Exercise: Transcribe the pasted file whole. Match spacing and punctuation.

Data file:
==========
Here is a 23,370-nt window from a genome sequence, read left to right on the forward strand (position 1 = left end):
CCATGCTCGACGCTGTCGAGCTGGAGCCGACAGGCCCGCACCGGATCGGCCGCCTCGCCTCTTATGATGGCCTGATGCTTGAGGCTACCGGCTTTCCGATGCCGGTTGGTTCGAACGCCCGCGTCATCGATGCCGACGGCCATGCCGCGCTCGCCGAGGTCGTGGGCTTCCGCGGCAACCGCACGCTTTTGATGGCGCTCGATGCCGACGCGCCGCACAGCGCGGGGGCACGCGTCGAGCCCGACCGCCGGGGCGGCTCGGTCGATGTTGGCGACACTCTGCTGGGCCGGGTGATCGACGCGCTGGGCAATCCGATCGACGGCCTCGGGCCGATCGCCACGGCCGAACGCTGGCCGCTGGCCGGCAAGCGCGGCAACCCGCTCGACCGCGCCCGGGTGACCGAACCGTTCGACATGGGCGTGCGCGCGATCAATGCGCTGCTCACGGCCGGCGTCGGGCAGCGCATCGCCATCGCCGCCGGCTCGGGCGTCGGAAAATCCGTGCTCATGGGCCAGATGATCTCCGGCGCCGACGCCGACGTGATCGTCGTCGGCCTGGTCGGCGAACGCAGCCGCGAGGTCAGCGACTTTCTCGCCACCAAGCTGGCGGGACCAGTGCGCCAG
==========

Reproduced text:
Here is a 23,370-nt window from a genome sequence, read left to right on the forward strand (position 1 = left end):
CCATGCTCGACGCTGTCGAGCTGGAGCCGACAGGCCCGCACCGGATCGGCCGCCTCGCCTCTTATGATGGCCTGATGCTTGAGGCTACCGGCTTTCCGATGCCGGTTGGTTCGAACGCCCGCGTCATCGATGCCGACGGCCATGCCGCGCTCGCCGAGGTCGTGGGCTTCCGCGGCAACCGCACGCTTTTGATGGCGCTCGATGCCGACGCGCCGCACAGCGCGGGGGCACGCGTCGAGCCCGACCGCCGGGGCGGCTCGGTCGATGTTGGCGACACTCTGCTGGGCCGGGTGATCGACGCGCTGGGCAATCCGATCGACGGCCTCGGGCCGATCGCCACGGCCGAACGCTGGCCGCTGGCCGGCAAGCGCGGCAACCCGCTCGACCGCGCCCGGGTGACCGAACCGTTCGACATGGGCGTGCGCGCGATCAATGCGCTGCTCACGGCCGGCGTCGGGCAGCGCATCGCCATCGCCGCCGGCTCGGGCGTCGGAAAATCCGTGCTCATGGGCCAGATGATCTCCGGCGCCGACGCCGACGTGATCGTCGTCGGCCTGGTCGGCGAACGCAGCCGCGAGGTCAGCGACTTTCTCGCCACCAAGCTGGCGGGACCAGTGCGCCAG